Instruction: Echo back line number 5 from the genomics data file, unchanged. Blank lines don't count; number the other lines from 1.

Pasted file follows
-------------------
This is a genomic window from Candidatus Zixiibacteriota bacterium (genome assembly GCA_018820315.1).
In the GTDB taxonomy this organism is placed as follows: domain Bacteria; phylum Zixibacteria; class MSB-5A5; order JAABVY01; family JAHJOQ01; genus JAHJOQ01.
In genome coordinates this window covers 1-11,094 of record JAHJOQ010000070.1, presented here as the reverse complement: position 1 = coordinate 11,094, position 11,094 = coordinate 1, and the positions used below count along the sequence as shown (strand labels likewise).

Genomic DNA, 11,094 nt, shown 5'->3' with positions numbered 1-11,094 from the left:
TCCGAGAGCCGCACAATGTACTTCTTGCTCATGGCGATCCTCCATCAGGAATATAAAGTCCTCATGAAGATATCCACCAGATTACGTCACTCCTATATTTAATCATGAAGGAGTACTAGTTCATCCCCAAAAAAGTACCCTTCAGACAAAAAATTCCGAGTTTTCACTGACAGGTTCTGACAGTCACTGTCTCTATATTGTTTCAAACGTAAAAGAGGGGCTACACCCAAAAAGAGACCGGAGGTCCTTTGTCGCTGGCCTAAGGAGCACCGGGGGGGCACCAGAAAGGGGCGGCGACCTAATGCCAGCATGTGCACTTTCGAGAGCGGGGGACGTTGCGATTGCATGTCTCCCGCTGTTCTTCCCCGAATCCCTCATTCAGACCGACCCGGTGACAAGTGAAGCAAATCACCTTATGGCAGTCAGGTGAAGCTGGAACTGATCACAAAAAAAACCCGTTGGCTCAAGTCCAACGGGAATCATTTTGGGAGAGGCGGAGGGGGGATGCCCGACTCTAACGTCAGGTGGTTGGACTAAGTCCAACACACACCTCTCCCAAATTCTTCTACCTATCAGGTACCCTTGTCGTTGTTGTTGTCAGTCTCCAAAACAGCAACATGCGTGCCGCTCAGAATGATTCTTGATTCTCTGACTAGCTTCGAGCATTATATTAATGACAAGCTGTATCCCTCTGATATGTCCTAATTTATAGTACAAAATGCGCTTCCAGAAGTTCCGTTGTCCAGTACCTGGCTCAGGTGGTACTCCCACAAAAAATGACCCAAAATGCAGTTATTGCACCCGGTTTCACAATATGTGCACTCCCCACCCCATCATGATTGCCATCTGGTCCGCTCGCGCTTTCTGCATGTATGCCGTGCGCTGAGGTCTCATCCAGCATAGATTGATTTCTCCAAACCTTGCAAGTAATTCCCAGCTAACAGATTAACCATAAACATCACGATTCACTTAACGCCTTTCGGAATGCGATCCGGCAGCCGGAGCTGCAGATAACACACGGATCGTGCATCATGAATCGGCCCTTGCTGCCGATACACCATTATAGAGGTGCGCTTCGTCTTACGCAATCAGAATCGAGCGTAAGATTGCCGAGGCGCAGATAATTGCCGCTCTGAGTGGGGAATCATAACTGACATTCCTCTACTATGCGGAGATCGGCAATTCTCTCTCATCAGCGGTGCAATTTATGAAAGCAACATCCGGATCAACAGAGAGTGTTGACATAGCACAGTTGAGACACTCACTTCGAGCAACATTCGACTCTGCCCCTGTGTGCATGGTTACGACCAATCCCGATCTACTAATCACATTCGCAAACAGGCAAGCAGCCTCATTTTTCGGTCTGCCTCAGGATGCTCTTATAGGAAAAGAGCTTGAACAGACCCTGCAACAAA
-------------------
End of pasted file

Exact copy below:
TCCGAGAGCCGCACAATGTACTTCTTGCTCATGGCGATCCTCCATCAGGAATATAAAGTCCTCATGAAGATATCCACCAGATTACGTCACTCCTATATTTAATCATGAAGGAGTACTAGTTCATCCCCAAAAAAGTACCCTTCAGACAAAAAATTCCGAGTTTTCACTGACAGGTTCTGACAGTCACTGTCTCTATATTGTTTCAAACGTAAAAGAGGGGCTACACCCAAAAAGAGACCGGAGGTCCTTTGTCGCTGGCCTAAGGAGCACCGGGGGGGCACCAGAAAGGGGCGGCGACCTAATGCCAGCATGTGCACTTTCGAGAGCGGGGGACGTTGCGATTGCATGTCTCCCGCTGTTCTTCCCCGAATCCCTCATTCAGACCGACCCGGTGACAAGTGAAGCAAATCACCTTATGGCAGTCAGGTGAAGCTGGAACTGATCACAAAAAAAACCCGTTGGCTCAAGTCCAACGGGAATCATTTTGGGAGAGGCGGAGGGGGGATGCCCGACTCTAACGTCAGGTGGTTGGACTAAGTCCAACACACACCTCTCCCAAATTCTTCTACCTATCAGGTACCCTTGTCGTTGTTGTTGTCAGTCTCCAAAACAGCAACATGCGTGCCGCTCAGAATGATTCTTGATTCTCTGACTAGCTTCGAGCATTATATTAATGACAAGCTGTATCCCTCTGATATGTCCTAATTTATAGTACAAAATGCGCTTCCAGAAGTTCCGTTGTCCAGTACCTGGCTCAGGTGGTACTCCCACAAAAAATGACCCAAAATGCAGTTATTGCACCCGGTTTCACAATATGTGCACTCCCCACCCCATCATGATTGCCATCTGGTCCGCTCGCGCTTTCTGCATGTATGCCGTGCGCTGAGGTCTCATCCAGCATAGATTGATTTCTCCAAACCTTGCAAGTAATTCCCAGCTAACAGATTAACCATAAACATCACGATTCACTTAACGCCTTTCGGAATGCGATCCGGCAGCCGGAGCTGCAGATAACACACGGATCGTGCATCATGAATCGGCCCTTGCTGCCGATACACCATTATAGAGGTGCGCTTCGTCTTACGCAATCAGAATCGAGCGTAAGATTGCCGAGGCGCAGATAATTGCCGCTCTGAGTGGGGAATCATAACTGACATTCCTCTACTATGCGGAGATCGGCAATTCTCTCTCATCAGCGGTGCAATTTATGAAAGCAACATCCGGATCAACAGAGAGTGTTGACATAGCACAGTTGAGACACTCACTTCGAGCAACATTCGACTCTGCCCCTGTGTGCATGGTTACGACCAATCCCGATCTACTAATCACATTCGCAAACAGGCAAGCAGCCTCATTTTTCGGTCTGCCTCAGGATGCTCTTATAGGAAAAGAGCTTGAACAGACCCTGCAACAAA